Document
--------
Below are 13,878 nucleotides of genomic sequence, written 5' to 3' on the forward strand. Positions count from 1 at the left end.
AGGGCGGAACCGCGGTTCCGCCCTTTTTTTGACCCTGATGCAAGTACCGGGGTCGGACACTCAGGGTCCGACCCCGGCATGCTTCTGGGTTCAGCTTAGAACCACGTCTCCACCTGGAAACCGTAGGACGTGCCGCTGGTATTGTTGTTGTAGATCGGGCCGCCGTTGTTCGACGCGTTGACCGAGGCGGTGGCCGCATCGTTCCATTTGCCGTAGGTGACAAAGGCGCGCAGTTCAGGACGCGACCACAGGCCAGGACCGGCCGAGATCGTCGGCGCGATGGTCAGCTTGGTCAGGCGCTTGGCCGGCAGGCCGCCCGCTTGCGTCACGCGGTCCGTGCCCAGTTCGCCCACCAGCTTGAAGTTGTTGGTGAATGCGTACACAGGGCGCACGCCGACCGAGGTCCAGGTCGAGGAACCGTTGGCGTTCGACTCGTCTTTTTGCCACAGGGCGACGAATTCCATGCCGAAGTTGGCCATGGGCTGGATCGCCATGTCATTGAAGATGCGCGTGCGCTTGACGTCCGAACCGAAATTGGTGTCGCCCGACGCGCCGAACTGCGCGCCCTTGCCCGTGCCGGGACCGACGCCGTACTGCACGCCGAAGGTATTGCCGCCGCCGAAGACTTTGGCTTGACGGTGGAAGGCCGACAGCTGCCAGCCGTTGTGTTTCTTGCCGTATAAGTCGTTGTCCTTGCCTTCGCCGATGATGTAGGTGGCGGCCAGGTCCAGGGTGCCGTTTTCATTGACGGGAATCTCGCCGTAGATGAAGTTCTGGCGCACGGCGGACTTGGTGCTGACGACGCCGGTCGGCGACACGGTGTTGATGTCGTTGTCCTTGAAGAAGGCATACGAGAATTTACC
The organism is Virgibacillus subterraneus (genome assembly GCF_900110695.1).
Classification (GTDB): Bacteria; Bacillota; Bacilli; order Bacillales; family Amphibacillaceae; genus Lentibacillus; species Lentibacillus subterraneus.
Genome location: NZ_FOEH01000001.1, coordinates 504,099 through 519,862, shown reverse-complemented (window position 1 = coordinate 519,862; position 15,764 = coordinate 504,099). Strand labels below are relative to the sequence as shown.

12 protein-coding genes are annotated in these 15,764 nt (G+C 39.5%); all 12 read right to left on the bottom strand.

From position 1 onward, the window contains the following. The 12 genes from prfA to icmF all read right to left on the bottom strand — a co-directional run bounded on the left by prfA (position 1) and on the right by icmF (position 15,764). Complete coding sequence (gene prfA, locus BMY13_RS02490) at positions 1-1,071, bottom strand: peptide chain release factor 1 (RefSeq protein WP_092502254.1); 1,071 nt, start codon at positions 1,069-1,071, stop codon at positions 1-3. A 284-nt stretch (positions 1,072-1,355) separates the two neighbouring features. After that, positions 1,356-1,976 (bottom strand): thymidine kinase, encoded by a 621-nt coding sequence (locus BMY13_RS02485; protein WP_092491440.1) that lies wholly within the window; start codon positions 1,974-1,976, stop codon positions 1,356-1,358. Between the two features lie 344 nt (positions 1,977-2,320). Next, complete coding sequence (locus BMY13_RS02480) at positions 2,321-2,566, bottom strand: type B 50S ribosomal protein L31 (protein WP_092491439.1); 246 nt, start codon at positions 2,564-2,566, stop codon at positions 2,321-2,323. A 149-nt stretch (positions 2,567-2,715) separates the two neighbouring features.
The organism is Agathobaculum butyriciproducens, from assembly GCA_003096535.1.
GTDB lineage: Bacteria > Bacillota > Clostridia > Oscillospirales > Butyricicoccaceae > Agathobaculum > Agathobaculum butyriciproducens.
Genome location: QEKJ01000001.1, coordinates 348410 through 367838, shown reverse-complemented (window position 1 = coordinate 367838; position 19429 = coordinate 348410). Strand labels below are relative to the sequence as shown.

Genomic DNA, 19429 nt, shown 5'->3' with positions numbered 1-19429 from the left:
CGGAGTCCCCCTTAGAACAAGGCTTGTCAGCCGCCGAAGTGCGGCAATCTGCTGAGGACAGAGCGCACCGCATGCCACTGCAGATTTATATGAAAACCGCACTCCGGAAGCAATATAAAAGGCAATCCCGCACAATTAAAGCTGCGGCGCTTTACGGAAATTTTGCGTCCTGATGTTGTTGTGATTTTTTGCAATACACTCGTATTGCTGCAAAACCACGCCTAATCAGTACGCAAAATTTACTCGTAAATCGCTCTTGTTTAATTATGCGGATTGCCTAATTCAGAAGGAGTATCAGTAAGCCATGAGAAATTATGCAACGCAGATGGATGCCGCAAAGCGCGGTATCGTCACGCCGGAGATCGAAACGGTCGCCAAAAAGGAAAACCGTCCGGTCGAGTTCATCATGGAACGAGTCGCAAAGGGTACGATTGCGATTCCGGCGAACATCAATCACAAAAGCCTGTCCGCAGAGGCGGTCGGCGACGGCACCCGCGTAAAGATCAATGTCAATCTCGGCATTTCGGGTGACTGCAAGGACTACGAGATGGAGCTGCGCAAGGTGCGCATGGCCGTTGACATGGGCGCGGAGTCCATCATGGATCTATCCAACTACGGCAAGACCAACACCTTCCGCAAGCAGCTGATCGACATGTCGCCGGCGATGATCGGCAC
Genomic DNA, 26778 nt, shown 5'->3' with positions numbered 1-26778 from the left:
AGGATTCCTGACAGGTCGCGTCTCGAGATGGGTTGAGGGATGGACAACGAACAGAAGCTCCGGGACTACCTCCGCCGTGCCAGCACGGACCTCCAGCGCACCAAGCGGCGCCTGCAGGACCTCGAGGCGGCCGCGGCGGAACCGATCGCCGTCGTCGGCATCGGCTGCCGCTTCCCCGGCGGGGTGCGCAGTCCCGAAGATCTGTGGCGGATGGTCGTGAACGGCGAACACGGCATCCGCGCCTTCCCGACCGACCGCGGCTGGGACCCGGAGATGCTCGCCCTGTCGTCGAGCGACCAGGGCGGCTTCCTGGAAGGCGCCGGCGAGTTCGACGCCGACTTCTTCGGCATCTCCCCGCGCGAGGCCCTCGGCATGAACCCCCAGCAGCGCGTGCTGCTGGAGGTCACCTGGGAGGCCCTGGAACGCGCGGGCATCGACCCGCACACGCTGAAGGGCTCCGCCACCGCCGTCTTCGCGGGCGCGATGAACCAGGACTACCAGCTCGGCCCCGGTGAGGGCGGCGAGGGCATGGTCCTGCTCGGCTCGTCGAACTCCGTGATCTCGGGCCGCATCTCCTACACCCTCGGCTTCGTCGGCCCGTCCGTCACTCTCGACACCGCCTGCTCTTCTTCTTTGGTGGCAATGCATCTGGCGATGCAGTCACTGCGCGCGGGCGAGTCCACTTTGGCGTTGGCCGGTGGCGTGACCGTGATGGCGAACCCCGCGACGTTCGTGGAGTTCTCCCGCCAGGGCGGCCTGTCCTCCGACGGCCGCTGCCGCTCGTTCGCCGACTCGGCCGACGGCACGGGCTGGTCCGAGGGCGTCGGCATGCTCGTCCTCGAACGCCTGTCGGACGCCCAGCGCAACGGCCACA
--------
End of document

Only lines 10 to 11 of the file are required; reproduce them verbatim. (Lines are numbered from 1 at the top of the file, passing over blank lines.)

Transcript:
Genome location: QEKJ01000001.1, coordinates 348410 through 367838, shown reverse-complemented (window position 1 = coordinate 367838; position 19429 = coordinate 348410). Strand labels below are relative to the sequence as shown.

Genomic DNA, 19429 nt, shown 5'->3' with positions numbered 1-19429 from the left: